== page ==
Fields-Penn 1860 House Museum
Corner of Main and Cummings Streets, Abingdon

Step into the world of nineteenth-century family life in Southwest Virginia. Completed in 1860, the Fields-Penn House features period furnishings, an herb and kitchen garden, and the William King Regional Arts Center’s collection of decorative arts and material culture of the region.


Gray Fossil Musuem
Exit 13 off I-26, Gray

The ETSU Natural History Museum at the Gray Fossil Site contains fossilized remains of an entire ecosystem of plants and animals. You’ll come face to face with a variety of interesting creatures, including the world’s largest collection of fossil tapirs and the world’s only near complete fossil red panda!

Hands On! Regional Museum
315 East Main Street, Johnson City

Fun for all ages! Hands On! is the place to discover interactive exhibits, programs and events. Visit Hands On! and become a scientist in the Eastman Discovery Lab, an artist in the Art Studio, a pilot in a real airplane, a shopper in the KinderMart, and so much more.


Museum at Mountain Home
Building 34 (Clock Tower), Vet. Affairs Grounds, Johnson City

The Museum tells the story of the history of health care in South Central Appalachia. Major exhibits include the office of Dr. A.J. Willis, who was a local family physician, early radiology, patent medicines, early life at the Veteran’s Affairs complex, and more.


Nathanael Greene Museum
101 West McKee Street, Greeneville

The story of Greene County history is told through interesting galleries and displays on early agriculture, the Civil War, and the lives of Greene County residents. Make sure to stop in and discover a new look at the lives of African Americans in Greene County.

Oak Hill School
East Sabin Drive, Jonesborough

This restored one-room school house once served the Knob Creek community from 1886-1952 and was moved to this site once it was threatened by development. It is now operated by the Heritage Alliance. Stop in and see how the past and the present have been combined to create an award winning heritage education program..

Paramount Center for the Arts
518 State Street, Bristol

Listed on the National Register of Historic Places, the Paramount is an excellent example of the art deco motion picture palaces built in the late 1920s and early 1930s. The restoration, completed in spring of 1991, retained the Paramount’s opulent, richly embellished interior. The deco ambience and many original features are here to enjoy on your tour of this beautiful venue.

Reece Museum
ETSU Campus, Johnson City

Initiated as a 1920s history project, the museum and its collections grew as a part of the university's library. Housed in the former Art Department building, the museum showcases an amazing collection of art and items highlighting the history of our region.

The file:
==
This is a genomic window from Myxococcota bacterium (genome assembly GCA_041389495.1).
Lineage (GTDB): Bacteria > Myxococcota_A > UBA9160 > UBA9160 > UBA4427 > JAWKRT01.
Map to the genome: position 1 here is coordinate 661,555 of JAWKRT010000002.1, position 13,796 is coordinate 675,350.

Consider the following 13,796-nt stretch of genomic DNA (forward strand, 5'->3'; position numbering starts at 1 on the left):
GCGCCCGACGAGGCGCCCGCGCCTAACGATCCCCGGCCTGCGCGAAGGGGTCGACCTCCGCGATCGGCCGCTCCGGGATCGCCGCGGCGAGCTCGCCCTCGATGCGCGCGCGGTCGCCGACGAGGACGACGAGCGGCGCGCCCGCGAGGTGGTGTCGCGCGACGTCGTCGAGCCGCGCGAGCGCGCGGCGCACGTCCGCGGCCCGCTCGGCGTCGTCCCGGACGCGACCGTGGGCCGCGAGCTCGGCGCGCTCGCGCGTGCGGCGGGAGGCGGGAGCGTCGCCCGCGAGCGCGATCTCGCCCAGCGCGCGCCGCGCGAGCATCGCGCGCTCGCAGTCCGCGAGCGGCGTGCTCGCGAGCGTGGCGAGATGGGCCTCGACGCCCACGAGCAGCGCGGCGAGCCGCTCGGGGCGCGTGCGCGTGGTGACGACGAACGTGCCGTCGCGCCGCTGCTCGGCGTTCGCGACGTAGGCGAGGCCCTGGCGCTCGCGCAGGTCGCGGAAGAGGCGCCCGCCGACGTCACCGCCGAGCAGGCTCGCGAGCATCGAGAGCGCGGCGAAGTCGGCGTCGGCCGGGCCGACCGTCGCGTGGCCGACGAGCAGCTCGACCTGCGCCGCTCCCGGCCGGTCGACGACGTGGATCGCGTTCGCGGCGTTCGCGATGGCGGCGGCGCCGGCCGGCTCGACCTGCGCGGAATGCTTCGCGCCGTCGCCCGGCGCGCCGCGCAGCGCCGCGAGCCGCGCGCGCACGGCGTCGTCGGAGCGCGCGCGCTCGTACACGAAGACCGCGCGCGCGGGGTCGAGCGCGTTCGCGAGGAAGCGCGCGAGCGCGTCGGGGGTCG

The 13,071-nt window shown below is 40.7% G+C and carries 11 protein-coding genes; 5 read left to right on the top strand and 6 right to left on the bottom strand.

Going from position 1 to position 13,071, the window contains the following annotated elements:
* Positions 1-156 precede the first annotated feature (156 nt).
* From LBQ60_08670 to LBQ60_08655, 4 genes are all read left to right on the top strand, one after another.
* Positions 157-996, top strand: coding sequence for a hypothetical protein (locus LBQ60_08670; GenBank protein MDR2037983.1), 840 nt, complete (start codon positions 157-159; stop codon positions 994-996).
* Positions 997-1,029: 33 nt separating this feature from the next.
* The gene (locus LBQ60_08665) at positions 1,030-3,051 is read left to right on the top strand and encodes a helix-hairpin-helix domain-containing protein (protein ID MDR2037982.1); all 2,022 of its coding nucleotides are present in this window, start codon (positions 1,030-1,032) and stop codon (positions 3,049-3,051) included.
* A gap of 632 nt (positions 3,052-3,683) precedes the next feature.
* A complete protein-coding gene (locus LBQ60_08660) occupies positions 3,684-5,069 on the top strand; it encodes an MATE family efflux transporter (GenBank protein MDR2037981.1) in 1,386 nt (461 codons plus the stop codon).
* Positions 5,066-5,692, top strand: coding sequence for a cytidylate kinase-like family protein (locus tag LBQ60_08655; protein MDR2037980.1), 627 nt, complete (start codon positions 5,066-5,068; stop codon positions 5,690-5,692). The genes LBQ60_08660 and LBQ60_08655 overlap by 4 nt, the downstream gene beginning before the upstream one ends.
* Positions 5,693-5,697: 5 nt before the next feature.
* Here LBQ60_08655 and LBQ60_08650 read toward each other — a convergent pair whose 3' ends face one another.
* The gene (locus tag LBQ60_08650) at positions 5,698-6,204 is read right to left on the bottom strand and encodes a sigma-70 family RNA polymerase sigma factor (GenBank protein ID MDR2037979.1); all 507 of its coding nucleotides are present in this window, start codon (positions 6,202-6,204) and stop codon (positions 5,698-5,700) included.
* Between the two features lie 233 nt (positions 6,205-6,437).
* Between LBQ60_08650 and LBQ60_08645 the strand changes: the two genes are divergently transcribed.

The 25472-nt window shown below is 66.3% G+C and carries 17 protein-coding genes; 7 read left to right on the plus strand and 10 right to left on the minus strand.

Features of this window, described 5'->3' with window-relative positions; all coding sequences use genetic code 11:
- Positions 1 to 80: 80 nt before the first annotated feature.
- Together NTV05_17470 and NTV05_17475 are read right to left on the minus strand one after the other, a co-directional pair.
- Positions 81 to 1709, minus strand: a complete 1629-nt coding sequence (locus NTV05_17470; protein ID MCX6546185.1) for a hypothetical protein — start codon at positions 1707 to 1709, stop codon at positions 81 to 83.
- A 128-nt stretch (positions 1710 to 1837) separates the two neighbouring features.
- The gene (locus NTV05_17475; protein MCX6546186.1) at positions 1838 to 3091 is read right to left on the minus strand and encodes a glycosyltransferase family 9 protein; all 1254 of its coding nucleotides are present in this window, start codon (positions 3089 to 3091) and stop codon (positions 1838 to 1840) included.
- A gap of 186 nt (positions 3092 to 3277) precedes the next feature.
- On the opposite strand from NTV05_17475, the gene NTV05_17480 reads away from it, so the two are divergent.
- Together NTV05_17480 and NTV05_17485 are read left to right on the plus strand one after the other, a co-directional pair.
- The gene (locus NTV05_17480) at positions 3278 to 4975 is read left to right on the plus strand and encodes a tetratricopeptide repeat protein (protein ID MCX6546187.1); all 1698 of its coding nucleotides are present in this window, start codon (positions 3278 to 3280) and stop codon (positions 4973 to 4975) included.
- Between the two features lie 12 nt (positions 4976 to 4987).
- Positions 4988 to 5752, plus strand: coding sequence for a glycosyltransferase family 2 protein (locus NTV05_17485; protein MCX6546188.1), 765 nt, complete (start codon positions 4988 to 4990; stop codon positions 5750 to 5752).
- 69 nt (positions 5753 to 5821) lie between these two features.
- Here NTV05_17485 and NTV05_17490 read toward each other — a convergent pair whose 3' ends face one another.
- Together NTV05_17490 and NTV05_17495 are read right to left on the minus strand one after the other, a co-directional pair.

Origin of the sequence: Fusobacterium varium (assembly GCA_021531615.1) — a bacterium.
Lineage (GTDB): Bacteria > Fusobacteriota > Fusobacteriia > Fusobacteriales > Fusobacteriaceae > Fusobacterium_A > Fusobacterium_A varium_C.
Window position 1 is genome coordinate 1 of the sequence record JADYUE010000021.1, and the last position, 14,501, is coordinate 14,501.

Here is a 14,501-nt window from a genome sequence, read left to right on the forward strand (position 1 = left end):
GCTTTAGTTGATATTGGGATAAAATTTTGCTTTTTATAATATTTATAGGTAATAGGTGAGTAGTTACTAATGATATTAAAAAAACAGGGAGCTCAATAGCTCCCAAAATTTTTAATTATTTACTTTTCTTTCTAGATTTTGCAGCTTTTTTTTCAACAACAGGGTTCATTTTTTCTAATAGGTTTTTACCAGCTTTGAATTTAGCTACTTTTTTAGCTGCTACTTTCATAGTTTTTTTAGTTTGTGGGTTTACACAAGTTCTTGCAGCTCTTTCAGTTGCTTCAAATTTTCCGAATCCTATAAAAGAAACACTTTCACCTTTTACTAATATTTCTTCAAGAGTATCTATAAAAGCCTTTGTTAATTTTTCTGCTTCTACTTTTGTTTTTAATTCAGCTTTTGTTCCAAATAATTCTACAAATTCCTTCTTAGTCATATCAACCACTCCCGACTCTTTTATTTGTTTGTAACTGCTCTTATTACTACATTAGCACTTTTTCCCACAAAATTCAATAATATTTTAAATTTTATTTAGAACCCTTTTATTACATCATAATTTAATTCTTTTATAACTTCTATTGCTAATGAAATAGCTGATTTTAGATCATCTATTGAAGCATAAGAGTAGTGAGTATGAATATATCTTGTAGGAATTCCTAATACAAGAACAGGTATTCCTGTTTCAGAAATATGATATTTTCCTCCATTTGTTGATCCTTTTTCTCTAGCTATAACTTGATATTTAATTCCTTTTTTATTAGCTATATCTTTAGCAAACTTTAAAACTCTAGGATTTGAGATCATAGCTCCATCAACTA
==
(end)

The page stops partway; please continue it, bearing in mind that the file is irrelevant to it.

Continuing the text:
Salvage Warehouse
Intersection of 3rd Avenue and Depot Street, Jonesborough

Architectural salvage material will be available for sale through this unique open house. Come view our inventory of historic salvaged building materials and finishes. For more information on what is available, visit www.heritageall.org/warehouse.

Sycamore Shoals State Park
6151 West Elk Avenue, Elizabethton

As home to some of the most dramatic events in local 18th century history, the park provides a wide array of opportunities for visitors. Tour the re-created Fort Watauga, hike the two miles of trails, or enjoy the history of the park’s museum during your visit.

Tipton Haynes State Historic Site
South Roan Street, Johnson City

Home of Colonel John Tipton, this Tennessee State Historic Site chronicles the experiences of early settlement through the Civil War. Eleven buildings tell the story of how two different families weathered the trails of war and celebrated the joys of victory, and highlights how each impacted the region.

Tusculum College Historic District
Route 107, Greeneville

Founded in 1794, Tusculum College is the oldest college in Tennessee. The wooded 140-acre Tusculum College campus has eight buildings and the Tusculum Arch that are listed on the National Register of Historic Places. Two guided tours will depart from the President Andrew Johnson Museum at 11 am and 2 pm.

Unicoi County Heritage Museum
Old Erwin Highway, Erwin

Built in 1903 as a home for the Superintendent of the Erwin Fish Hatchery, this home was restored in the 1980s as a local museum and community events venue. Today, the home showcases period décor and local history, giving visitors a glimpse of Erwin’s rich past.

William King Regional Arts Center
415 Academy Drive, Abingdon

Located in a rehabilitated 1913 school, the museum showcases the fine art of the region and of the world in its galleries. It also hosts exhibitions of material culture and decorative arts through a research project which works to promote our region’s cultural legacy.

Doors Open

The Doors Open program began in France and has been replicated in communities around the world. Our version of the program includes sites from throughout the region, and provides an opportunity for local residents to explore the historic sites, museums and other attractions in our own backyard. Check our calendar for a listing of dates, times, and locations of our next Doors Open Event.